John Brown's Body Critical Evaluation
by Stephen Vincent Benét

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Critical Evaluation

(Critical Survey of Literature for Students)

Stephen Vincent Benét came to national prominence with the publication of John Brown’s Body. The work remains that for which he is best known. The poem is one of the few American poetic works that reach epic proportions; its length of nearly fifteen thousand lines qualifies it as an epic in the classical sense, and ranks it, in form and purpose, with the great epics of Western literature. Although the poem as a whole is traditional in its classic structure, it is distinctly and uniquely American in its atmosphere, imagery, style, and symbolism.

The work originated during Benét’s stay in Paris in the 1920’s at a time when the lost generation expressed disillusionment with the United States. Unlike his colleagues, Benét found that his separation from the United States had only deepened his love for his country. With his poem, he aimed to celebrate the American heritage.

The significance of the American Civil War to American history is expressed in various ways in the work. Benét holds a moderate Northern view of the conflict. In the prelude, “The Slaver,” Benét emphasizes the economic motives behind slavery but condemns both the South and the North for profiting from human bondage. Benét portrays John Brown as a foolish and reckless man by dwelling on the deaths of two free blacks at the start of Brown’s raid on Harpers Ferry. However, Benét also sees Brown as an instrument of history, a stonelike figure who will batter the wall of slavery and change the scheme of things. Brown accomplished nothing while alive, but his moldering body would generate the spirit that destroyed slavery.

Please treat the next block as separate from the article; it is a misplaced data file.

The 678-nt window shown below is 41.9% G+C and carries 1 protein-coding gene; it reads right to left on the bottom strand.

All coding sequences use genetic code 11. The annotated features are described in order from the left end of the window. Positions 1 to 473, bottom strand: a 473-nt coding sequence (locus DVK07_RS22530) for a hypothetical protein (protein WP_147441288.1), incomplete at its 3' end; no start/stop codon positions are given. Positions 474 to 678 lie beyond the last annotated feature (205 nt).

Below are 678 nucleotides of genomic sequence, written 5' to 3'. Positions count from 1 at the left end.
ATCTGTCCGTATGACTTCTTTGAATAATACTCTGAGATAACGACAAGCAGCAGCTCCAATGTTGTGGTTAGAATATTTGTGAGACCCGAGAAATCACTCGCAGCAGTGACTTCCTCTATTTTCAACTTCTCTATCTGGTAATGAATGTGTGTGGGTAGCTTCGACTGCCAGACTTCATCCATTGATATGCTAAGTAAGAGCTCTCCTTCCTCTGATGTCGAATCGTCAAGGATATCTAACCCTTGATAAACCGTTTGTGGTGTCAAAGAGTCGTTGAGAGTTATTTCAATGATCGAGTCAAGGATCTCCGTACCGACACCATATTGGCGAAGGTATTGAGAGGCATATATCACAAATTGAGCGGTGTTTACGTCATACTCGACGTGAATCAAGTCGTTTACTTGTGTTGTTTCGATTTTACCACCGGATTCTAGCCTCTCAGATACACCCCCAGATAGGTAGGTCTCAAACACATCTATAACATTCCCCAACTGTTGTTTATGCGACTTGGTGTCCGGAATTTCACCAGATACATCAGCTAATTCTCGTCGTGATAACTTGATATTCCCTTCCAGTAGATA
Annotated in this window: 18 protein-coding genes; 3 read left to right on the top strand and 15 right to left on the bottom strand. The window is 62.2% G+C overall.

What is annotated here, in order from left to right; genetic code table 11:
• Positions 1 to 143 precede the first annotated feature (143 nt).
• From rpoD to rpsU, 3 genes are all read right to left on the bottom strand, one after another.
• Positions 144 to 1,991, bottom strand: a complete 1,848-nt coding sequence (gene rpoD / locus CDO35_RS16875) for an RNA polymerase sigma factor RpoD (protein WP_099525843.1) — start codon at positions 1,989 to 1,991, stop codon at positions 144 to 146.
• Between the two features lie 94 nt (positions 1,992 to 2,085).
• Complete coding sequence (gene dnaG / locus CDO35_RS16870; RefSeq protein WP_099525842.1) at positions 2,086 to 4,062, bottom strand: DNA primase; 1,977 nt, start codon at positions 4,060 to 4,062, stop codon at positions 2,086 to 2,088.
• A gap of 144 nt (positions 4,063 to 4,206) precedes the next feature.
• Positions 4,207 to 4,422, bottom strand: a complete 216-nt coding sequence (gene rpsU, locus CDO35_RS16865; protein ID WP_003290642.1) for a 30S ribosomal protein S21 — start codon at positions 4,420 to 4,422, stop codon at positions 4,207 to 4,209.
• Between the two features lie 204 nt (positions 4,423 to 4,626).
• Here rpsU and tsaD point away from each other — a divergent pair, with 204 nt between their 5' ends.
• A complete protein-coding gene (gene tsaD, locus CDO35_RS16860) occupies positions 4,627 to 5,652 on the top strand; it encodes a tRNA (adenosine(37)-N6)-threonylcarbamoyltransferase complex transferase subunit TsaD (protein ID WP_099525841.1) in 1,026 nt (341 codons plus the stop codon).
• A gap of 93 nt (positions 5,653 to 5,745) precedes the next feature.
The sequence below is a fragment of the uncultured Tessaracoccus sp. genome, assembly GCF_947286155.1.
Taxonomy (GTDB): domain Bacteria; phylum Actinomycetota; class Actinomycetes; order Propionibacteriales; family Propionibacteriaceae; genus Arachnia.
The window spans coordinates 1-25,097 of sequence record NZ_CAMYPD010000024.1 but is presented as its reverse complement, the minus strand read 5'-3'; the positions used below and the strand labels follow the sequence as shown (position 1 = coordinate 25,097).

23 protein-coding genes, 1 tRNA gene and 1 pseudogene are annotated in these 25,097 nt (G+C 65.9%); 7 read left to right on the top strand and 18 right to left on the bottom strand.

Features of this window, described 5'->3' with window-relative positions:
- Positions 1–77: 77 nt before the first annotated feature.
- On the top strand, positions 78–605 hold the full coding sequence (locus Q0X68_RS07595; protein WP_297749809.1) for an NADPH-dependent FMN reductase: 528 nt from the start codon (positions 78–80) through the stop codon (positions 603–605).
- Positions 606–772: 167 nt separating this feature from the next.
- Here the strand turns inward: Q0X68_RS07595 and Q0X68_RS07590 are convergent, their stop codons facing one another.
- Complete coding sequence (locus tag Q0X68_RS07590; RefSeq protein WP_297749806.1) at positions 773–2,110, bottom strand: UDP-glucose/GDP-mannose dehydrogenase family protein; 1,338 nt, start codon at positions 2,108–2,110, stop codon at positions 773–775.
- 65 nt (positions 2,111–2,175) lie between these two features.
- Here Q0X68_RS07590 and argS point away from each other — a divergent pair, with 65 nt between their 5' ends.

Within the poem, Benét describes his work as a cyclorama, a series of large pictures of the United States spread around the reader, who views them from the center. The major unifying element in this cyclorama is the spirit of Brown. His memory grows into the legend that gives hope and inspiration during the dark days of the Civil War.

The second unifying thread in the loosely woven eight books is provided in the characters of Northerner Jack Ellyat and Southerner Clay Wingate. Other minor characters help round out the scheme, whereby all the regions and social groups of a huge nation are represented: Melora Vilas and her father typify the border states and the expanding West; Lucy Weatherby is the Southern coquette; Luke Breckinridge is the independent mountaineer; Jake Diefer is the settled farmer; Spade is the runaway slave; Cudjo is the loyal slave; and Shippy is the Northern spy. By tracing the fortunes of such diverse people, Benét...

(The entire section is 676 words.)